I felt too, when we discovered our mutual friend, that somehow the good Lord was looking over my shoulder when I had been poring over the photos on Yachtworld, and Sailboat Listings, trying to find just the "right" boat. I recall I had decided not to purchase a larger sailboat just yet as my father was in the process of declining and eventually passed early in 2016. I wanted to get through that process, which took until his burial in July at Arlington Cemetery. Too, I still owned my Alberg Cape Dory Typhoon! And yet, as I was sipping my cafe in the wee hours of the morning this past Spring, my eyes lighted upon the "Queen Bea," her white decks and blue hull an instant attraction (the First Mate had told me our next boat needed to have a blue hull!), her teak appointments and classic Carl Alberg lines lured me just as did the Cape Dory Typhoon, years previous. It was in those moments there was some more providential impulse to discover this yacht, and then to offer full price to secure the sale. It was not happen-chance in our opinion. It sent us to Nova Scotia, where we met James and Bea, in their lovely hamlet facing the North Atlantic Ocean, a place of compelling beauty, and where we connected at several echelons at once. We could not have planned such an encounter where all of those points of interest and people come together into one very interesting passage together!
Sailors often talk about something deeper about the yachts they've owned, and the waters they've sailed, and the effects of these things on their souls. It's part of what these boats do to us and how they repay us for the brief experience of maintenance bogies, hot yacht yoga days (my term for those incredibly difficult places one must enter in order to fix a small but important part), and the endless trail of dollars that goes with keeping a good ole boat afloat and underway. It's not something we really mind at all for the joy and the renewal they bring to our minds and hearts. I find that sometimes when in the midst of a sail alone, there are epiphanies which occur, well not visions or anything, but moments when I seem to have the distinct and even direct impression to look and hear something which is speaking to my soul rather than to my mind. I've sailed in many locations, but now, sailing in a closed lake area, I find my routes are rather predetermined. Yet it also seems that once in a while, when I'm mulling some issue in my mind and heart, that there comes some renewal, some sort of inspiration, some grace of life that lifts my heart and mind and carries me to resolution, to some port of goodness that heals me again. If you ask me to define this process any further, it does no good, it will break down and dissolve and disappear under reason’s limitations. But if you keep quiet, listen and reflect on it, you will find again, and again that the contemplation while sailing is good for the soul.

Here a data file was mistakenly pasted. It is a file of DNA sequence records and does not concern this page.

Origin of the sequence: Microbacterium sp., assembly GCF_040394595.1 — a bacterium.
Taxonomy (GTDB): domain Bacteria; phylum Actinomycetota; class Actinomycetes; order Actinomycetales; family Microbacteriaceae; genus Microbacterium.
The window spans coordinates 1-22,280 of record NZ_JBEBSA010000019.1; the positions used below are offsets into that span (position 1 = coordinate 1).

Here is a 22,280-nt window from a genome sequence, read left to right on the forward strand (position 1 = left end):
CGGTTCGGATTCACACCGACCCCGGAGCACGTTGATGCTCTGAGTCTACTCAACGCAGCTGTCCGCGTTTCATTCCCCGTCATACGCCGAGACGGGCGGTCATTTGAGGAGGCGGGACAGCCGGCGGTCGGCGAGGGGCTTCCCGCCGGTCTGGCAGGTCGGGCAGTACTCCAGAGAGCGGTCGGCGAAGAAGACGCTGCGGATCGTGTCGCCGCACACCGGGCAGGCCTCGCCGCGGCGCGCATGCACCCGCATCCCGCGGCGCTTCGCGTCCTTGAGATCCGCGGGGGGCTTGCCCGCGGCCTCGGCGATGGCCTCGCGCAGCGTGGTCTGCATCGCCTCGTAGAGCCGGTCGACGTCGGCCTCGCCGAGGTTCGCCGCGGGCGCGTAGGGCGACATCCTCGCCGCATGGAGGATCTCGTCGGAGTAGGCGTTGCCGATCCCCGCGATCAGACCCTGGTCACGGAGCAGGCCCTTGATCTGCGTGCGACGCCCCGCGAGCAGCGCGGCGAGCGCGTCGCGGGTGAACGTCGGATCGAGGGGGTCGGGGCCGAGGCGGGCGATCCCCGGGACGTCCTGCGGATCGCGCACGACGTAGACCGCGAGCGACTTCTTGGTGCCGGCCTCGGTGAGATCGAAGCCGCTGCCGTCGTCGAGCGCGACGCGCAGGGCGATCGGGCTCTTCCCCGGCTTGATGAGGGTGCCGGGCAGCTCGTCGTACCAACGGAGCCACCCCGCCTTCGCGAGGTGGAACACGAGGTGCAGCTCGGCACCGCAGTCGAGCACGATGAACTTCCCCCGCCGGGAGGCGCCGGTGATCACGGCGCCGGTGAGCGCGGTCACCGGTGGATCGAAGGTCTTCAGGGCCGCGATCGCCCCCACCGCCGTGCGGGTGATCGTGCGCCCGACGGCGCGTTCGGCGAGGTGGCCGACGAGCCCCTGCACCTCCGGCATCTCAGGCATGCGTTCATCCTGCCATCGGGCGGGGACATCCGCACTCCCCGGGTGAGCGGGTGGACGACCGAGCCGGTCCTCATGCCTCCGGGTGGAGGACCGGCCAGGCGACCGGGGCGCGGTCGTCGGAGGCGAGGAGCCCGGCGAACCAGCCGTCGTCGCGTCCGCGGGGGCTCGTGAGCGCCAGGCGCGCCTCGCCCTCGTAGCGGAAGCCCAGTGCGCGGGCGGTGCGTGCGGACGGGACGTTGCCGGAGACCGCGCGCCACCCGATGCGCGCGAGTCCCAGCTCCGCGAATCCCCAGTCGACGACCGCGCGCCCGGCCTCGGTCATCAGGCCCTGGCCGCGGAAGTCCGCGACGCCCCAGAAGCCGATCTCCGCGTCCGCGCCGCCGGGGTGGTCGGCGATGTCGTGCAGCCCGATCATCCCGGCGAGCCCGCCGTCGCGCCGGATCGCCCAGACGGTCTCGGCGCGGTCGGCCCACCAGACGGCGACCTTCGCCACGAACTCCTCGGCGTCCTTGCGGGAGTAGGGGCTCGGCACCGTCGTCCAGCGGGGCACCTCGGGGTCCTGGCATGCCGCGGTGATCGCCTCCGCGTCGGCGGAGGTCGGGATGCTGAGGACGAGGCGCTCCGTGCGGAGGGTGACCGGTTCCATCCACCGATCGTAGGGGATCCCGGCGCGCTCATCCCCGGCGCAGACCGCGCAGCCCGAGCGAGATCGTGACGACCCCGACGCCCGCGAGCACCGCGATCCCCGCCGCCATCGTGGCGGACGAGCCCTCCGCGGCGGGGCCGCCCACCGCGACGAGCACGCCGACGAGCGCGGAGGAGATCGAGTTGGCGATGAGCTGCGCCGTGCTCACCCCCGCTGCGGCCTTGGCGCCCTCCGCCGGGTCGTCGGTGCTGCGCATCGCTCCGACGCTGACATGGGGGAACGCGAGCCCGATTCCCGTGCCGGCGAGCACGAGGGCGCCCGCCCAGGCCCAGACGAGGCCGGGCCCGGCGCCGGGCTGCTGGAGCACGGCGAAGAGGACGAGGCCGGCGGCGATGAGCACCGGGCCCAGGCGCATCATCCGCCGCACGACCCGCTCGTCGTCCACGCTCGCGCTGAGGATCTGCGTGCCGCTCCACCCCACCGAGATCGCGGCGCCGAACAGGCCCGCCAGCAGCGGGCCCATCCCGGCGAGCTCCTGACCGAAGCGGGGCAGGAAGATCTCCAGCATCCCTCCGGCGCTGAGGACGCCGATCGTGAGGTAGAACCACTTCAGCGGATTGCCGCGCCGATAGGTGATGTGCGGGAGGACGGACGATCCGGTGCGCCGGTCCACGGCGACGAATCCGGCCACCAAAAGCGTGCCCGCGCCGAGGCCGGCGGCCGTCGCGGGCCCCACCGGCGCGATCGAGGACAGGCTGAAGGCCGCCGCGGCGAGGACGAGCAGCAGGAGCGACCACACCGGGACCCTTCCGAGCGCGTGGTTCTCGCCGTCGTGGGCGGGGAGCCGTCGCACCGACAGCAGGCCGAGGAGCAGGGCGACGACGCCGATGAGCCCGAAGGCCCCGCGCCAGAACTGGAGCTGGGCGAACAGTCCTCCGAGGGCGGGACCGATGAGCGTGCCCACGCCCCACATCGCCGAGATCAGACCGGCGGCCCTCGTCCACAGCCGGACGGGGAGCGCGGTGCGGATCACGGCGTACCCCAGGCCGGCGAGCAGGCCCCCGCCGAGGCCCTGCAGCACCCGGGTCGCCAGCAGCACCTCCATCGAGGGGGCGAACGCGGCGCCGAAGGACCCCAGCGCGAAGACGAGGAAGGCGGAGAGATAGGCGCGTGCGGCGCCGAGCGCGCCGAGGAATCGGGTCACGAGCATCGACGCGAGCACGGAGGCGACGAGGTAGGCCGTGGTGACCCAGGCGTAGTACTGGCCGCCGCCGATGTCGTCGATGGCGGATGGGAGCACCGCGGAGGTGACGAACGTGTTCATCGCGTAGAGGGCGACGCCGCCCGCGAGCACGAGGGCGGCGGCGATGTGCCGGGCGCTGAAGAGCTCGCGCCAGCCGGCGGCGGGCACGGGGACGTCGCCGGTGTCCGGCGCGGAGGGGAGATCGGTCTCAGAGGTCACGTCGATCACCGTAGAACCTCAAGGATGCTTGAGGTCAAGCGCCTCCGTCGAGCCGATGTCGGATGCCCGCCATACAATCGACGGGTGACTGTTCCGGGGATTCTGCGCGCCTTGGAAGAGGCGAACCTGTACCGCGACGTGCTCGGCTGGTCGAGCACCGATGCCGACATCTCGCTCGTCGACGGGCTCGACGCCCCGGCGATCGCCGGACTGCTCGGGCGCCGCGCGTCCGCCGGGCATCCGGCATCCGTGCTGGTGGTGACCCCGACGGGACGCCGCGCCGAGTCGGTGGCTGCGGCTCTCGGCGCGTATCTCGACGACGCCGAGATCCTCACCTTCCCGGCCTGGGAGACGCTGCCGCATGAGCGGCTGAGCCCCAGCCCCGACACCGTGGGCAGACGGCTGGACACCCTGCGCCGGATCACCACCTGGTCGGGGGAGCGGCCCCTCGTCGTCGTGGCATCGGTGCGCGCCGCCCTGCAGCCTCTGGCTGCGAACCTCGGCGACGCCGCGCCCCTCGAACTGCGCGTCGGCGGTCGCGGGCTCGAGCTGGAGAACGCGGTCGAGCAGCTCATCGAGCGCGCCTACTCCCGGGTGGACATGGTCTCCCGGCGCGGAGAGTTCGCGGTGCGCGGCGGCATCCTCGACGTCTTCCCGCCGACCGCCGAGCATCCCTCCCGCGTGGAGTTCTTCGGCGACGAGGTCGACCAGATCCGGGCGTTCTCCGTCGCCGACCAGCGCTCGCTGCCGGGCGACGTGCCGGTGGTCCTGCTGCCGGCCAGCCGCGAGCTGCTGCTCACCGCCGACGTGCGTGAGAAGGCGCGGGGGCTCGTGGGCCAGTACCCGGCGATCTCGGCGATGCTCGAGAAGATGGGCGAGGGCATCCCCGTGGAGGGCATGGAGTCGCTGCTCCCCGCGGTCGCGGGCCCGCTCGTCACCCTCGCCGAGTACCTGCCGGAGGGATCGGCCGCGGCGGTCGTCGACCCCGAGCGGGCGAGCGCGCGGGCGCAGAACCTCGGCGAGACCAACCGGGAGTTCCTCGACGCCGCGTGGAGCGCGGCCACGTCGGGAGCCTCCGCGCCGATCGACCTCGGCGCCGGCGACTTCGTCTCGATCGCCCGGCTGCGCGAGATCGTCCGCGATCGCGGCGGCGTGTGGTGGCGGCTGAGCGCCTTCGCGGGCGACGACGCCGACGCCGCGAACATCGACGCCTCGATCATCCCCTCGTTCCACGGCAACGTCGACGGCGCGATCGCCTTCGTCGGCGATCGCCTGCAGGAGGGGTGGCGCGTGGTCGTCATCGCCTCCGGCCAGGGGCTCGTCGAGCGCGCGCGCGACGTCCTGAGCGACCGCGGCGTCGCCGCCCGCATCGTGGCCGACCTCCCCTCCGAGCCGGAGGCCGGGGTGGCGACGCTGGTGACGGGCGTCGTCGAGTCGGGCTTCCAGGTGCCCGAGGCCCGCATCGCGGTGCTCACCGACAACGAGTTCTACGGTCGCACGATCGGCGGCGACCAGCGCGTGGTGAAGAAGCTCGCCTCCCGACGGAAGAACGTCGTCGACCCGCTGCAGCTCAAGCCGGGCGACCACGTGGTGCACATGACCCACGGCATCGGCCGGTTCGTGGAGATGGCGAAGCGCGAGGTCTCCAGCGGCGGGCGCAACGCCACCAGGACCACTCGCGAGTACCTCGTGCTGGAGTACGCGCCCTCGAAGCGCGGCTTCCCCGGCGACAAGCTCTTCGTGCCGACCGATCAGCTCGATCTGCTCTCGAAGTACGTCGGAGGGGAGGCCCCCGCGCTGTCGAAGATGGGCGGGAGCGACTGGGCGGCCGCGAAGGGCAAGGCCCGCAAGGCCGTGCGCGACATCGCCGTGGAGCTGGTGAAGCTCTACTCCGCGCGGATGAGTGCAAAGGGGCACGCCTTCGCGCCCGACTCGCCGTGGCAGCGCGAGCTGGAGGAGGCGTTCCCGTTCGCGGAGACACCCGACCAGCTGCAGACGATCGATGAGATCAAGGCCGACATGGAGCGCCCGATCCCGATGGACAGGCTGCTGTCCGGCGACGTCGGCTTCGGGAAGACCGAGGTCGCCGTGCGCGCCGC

Talk like this reminds me of how years ago, surfers talked about being “soul surfers.” I wondered what they meant and how that was any different from ordinary surfing? This small group of surfers weren’t so interested in competition, contests and standings as in finding that perfect wave, or that isolated break where they could surf and enjoy the natural harmony and beauty of the environment. I too surfed as a teenager and as an adult and always found the same sort of soulful wanderlust in surfing. In a very similar way, sailing has these folks too. There is something about sailing which, like surfing, is a vehicle for the human condition, calms the nerves, salves the soul, and renews the spirit, without ever stating that it will do so. These folks don’t respond to the whistle or fret over a start, they are more so on a journey when they tug on the sheets and keep an eye on the conditions. It is there, in the midst of sailing that much is resolved in the complicated and often besetting affairs of life. It is not dissimilar at all to a journey, much like the Camino I walked a couple of years back.( see the entry at http://baggywrinkles.blogspot.com/2014/11/after-month-away-from-my-cape-dory-im.html )
And I think the great thing about understanding our sailboats this way helps in making our daily journey just all that much better. Connections with people, their lives, their boats and our lives enhances life and brings us closer to a sense of the spiritual that we might otherwise miss in the rush of handling those lines on deck!
|The Alberg 30 lying in her berth at the Club.|